On occasion individuals can seek to disrupt classes, lectures and other events being conducted through Zoom. This kind of disruption has come to be known as Zoom-bombing. This guide considers a range of measures that can be taken to minimise risk of such disruption. When choosing to make use of any of the measures, you should always aim to balance the need to make an event secure with making it accessible. Access considerations are highlighted in the lilac info panels below.
Scheduling your meeting
When scheduling a Zoom meeting, there are a number of measures you can take to reduce the risk of unwanted visitors joining. It is not necessary to apply all of these settings but the more you use the more secure your meeting will be.
With this feature enabled, you can choose between Sign into Zoom or LSE Users only. By choosing LSE Users only you will restrict access to meetings to those who are signed into Zoom with LSE IT credentials.
Access Consideration. While this will prevent unwanted outsiders from joining, it may have the unintended consequence of blocking access to any student who is experiencing difficulty with their LSE IT account. In particular, LSE IT accounts now require multi-factor authentication and if a student doesn’t have access to the device required for this process, they may not be able to join the meeting.
If you wish to dissuade the more casual disruptor, requiring registration creates an additional step for them to complete before joining a meeting. Before joining they will be required to submit a form like the one below. If they are already signed into lse.zoom.us, the information will be pre-populated.
You would most commonly set registrations to be automatically approved, but if you wish to manually approve them, you can do so after you have scheduled your meeting by customising your registration options.
In Moodle, use the Zoom Meetings Manager to enable registration. It is not possible to enable this using the old Zoom activity in Moodle.
Setting a passcode creates a further step for unwanted visitors to take before trying to join your meeting. For this feature to be effective, you should first disable Embed passcode in invite link for one-click join in the settings area of your account (see below).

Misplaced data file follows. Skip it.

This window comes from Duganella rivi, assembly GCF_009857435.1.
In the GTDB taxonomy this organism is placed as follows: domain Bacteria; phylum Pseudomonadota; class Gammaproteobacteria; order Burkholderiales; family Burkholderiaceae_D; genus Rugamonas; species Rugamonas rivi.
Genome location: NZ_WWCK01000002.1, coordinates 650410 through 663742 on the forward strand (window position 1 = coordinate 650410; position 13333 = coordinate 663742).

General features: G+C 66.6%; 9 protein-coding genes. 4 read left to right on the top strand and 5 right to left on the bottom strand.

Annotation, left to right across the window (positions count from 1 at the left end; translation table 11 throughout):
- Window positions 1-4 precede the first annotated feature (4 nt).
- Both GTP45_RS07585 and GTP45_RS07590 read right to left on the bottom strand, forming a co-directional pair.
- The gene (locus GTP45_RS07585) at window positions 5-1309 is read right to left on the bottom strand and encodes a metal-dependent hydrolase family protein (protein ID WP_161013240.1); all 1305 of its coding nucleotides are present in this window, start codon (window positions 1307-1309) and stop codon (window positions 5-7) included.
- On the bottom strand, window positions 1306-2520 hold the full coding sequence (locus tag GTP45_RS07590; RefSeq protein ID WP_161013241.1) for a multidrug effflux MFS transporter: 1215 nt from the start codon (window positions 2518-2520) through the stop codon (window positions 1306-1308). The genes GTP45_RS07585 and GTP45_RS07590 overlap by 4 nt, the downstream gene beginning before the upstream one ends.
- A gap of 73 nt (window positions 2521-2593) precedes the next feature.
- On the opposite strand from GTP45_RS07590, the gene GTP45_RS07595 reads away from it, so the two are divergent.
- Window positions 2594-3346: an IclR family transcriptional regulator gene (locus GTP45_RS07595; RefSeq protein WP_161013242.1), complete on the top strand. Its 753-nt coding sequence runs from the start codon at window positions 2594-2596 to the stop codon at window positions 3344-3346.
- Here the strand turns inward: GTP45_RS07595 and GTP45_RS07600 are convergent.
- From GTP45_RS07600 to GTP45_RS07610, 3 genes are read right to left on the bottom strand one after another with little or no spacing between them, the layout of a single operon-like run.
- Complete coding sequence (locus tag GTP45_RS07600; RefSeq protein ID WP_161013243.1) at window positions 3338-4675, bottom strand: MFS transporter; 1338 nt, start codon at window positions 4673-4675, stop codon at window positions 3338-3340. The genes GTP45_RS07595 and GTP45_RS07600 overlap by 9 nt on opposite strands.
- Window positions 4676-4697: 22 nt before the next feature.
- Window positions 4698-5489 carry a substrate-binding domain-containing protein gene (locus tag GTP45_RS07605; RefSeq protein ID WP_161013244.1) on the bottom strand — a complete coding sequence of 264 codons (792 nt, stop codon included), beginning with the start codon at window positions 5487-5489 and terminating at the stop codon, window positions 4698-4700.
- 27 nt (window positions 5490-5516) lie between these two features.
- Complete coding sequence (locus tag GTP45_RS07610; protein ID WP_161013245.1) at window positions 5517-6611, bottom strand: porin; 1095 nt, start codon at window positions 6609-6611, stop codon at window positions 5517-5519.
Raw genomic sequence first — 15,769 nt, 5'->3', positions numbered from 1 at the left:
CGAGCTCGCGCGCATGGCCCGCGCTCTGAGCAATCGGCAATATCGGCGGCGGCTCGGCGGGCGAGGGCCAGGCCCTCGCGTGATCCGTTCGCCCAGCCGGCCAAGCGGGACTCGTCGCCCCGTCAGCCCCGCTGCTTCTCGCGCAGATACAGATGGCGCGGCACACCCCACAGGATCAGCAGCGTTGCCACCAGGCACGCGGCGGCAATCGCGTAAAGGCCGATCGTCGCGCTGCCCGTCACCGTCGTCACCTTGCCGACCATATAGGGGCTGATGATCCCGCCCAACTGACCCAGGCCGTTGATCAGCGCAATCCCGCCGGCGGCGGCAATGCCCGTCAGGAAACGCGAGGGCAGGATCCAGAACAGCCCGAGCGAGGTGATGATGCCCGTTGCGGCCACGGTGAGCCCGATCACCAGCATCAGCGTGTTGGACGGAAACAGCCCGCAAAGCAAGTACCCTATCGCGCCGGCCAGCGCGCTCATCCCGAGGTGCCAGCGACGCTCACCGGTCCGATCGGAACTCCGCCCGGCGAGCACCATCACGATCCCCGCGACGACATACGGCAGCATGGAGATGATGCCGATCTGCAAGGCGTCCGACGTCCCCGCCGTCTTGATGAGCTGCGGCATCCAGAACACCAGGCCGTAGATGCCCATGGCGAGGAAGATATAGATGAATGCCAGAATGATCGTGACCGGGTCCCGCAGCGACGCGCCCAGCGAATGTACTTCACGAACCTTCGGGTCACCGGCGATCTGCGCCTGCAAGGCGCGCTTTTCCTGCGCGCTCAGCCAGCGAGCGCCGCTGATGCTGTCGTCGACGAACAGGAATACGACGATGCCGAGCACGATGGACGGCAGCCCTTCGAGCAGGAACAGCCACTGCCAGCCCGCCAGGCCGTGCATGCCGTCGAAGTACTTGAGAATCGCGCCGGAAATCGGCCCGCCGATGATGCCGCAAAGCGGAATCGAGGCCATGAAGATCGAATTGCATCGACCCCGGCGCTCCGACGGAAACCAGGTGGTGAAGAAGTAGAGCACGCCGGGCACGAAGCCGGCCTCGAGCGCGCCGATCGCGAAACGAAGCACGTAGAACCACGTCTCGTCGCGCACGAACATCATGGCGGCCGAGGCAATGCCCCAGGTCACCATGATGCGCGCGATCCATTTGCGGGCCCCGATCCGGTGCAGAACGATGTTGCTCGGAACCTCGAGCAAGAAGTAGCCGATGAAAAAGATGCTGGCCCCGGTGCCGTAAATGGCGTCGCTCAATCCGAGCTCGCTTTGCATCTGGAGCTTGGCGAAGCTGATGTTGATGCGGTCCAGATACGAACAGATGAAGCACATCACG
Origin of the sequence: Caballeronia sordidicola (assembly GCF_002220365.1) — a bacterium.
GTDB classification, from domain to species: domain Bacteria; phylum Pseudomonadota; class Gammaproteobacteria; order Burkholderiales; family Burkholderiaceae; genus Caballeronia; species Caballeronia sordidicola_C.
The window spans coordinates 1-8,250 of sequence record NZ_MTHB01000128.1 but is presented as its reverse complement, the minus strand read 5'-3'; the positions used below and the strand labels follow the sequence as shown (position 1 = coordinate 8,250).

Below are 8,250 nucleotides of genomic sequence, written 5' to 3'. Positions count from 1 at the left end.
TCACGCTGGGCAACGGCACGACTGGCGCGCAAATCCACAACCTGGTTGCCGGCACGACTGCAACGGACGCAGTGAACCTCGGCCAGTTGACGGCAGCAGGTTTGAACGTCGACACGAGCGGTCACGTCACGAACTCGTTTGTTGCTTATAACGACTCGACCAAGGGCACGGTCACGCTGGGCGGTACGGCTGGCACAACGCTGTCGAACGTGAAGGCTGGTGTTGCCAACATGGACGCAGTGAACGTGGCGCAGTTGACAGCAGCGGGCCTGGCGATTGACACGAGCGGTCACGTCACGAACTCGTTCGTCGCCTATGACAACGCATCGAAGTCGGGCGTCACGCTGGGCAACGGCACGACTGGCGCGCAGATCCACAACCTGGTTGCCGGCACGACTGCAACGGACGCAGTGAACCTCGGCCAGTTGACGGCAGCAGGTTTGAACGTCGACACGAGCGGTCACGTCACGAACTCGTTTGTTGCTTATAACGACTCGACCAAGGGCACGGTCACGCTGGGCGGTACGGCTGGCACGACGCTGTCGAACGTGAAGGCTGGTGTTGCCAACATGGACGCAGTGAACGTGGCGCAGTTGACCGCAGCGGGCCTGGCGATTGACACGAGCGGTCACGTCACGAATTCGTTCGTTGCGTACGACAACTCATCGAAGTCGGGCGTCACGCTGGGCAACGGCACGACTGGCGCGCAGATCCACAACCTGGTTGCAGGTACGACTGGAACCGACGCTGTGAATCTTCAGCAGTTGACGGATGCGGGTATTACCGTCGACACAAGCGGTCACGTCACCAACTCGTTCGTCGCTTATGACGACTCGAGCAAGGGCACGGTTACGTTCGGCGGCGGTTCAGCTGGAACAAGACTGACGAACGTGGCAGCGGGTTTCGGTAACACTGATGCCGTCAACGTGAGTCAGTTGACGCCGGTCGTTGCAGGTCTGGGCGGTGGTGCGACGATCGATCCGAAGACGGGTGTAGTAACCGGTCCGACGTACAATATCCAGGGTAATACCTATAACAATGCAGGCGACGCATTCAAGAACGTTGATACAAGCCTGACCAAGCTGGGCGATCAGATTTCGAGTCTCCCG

This feature is most useful If you have an alternative host or co-host to help you manage participants. Holding all participants in a waiting room until you are ready to admit them, gives you a chance to check that those waiting to join the meeting are genuine participants. If there are any unwanted guests, you can identify them and remove them before the meeting starts.
Sharing your Zoom meeting
Having scheduled your meeting, you should take care to only share the meeting link and passcode with the intended participants. Therefore, If it's a private meeting or class, only share the meeting link and passcode on your Moodle course or by email. Avoid sharing links on public websites or via social media. Use the Zoom Meetings Manager within your Moodle course to share all your course Zoom links in one place.
Once shared with the participants, it is difficult to control further distribution. This is why employing at least one of the other scheduling measures is advisable.
In your Zoom meeting
Despite your best efforts to schedule and share your meeting details securely, participants may still seek to disrupt your meeting. If so, there are a range of options open to you. Zoom’s Managing participants in a meeting guide provides details on these options and how to make use of them. You may find the following particularly useful:
Disable Allow Participants to Unmute Themselves. While it is possible to mute individual participants in meetings, with this setting disabled any persistent disruptors will find themselves unable to unmute themselves.
Stop Video. If participants seek to display offensive images through their camera, you can simply turn off their video. The participant will not be able to turn their video back on themselves.
Prevent participants from screen sharing. To avoid unwanted or offensive images, it is advisable to restrict screen sharing to the host. If you require participants to share their screen you can allow this at the appropriate time within the meeting.
Remove. Very much a last resort, this option is available should a participant not respond to other measures. For this feature to be effective, you should first disable Allow removed participants to rejoin in the settings area of your account (see below).
Disabling Allow removed participants to rejoin only prevents the individual from rejoining from the same device. They may try to rejoin the meeting through another device.
Accessibility Consideration. Before employing any of the ‘In your Zoom meeting’ measures, you should try to communicate with the individual concerned. They may not be aware that they have been causing a disruption and immediately muting them or stopping their video may negatively impact on their participation in the class or meeting.
Hosting a meeting with a large number of participants makes managing those participants more challenging. If possible, it is advisable to have an alternative host or co-host to help you with this. For large classes, GTAs may be able to fill this role.